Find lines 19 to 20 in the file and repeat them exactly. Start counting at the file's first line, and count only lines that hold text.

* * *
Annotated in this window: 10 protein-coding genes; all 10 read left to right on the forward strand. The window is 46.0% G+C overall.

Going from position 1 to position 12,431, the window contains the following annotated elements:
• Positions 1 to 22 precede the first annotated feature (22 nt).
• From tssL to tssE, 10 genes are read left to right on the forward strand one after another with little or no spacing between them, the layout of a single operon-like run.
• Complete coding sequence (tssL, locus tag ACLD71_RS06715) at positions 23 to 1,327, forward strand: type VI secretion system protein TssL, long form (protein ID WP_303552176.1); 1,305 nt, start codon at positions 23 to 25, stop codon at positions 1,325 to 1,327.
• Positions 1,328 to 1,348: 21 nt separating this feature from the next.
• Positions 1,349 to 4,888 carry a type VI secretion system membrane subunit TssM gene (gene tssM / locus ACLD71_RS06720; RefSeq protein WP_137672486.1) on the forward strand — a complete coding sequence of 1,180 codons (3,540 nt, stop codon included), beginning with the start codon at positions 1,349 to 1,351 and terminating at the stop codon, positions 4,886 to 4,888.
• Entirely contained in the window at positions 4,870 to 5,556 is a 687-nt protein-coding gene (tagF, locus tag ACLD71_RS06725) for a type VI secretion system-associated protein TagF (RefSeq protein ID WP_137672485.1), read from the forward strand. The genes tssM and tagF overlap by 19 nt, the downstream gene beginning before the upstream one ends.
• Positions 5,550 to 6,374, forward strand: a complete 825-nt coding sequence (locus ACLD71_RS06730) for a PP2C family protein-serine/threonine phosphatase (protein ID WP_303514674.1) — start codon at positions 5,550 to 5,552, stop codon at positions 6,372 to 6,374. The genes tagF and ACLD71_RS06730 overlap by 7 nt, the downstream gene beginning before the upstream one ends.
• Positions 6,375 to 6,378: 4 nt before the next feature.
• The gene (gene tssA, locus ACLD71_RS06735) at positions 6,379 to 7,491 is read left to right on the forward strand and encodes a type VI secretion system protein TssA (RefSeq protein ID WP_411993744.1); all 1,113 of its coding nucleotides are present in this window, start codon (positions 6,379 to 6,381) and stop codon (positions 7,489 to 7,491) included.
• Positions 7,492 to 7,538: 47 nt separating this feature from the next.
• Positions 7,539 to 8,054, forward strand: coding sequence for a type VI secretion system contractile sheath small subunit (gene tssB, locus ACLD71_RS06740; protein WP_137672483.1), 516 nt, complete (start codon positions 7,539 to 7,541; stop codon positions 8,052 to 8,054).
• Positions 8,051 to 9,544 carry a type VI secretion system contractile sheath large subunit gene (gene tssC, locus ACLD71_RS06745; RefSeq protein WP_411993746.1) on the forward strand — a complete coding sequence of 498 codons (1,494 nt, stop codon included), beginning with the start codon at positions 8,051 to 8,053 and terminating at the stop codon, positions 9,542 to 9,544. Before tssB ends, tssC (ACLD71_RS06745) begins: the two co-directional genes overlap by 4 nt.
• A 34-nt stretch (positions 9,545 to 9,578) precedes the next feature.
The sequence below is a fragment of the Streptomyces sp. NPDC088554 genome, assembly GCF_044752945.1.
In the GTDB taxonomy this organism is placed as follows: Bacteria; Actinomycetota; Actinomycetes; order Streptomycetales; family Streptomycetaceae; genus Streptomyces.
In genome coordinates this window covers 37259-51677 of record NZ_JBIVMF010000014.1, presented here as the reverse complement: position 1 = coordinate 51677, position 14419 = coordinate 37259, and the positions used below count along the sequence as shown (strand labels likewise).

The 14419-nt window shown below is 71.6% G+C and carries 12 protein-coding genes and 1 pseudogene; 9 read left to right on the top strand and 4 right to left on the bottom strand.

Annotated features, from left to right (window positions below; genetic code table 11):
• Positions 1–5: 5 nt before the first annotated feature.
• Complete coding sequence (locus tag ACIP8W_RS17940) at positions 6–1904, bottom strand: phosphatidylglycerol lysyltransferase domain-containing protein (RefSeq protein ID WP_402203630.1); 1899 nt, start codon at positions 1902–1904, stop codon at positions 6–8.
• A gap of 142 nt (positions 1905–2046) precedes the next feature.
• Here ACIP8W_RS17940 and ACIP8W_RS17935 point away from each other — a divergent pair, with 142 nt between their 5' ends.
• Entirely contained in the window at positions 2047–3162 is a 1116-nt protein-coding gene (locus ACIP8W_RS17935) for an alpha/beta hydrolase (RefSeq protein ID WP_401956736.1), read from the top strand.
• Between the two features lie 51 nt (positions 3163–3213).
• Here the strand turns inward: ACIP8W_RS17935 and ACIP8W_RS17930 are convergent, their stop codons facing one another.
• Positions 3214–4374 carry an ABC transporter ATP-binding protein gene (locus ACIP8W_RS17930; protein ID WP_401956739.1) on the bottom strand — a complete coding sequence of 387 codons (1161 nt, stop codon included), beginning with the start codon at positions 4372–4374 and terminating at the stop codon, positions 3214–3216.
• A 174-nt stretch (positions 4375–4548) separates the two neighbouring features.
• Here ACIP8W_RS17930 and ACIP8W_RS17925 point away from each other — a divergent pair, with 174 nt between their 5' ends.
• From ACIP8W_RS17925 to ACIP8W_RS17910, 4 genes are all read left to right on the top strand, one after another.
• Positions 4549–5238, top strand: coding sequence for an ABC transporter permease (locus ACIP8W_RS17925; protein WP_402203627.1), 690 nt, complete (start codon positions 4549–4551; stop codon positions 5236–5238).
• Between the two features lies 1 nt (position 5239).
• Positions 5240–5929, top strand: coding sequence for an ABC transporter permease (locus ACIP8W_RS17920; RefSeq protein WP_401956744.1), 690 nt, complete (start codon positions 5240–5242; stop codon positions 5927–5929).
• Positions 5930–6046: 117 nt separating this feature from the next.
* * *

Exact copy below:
The 14419-nt window shown below is 71.6% G+C and carries 12 protein-coding genes and 1 pseudogene; 9 read left to right on the top strand and 4 right to left on the bottom strand.

Annotated features, from left to right (window positions below; genetic code table 11):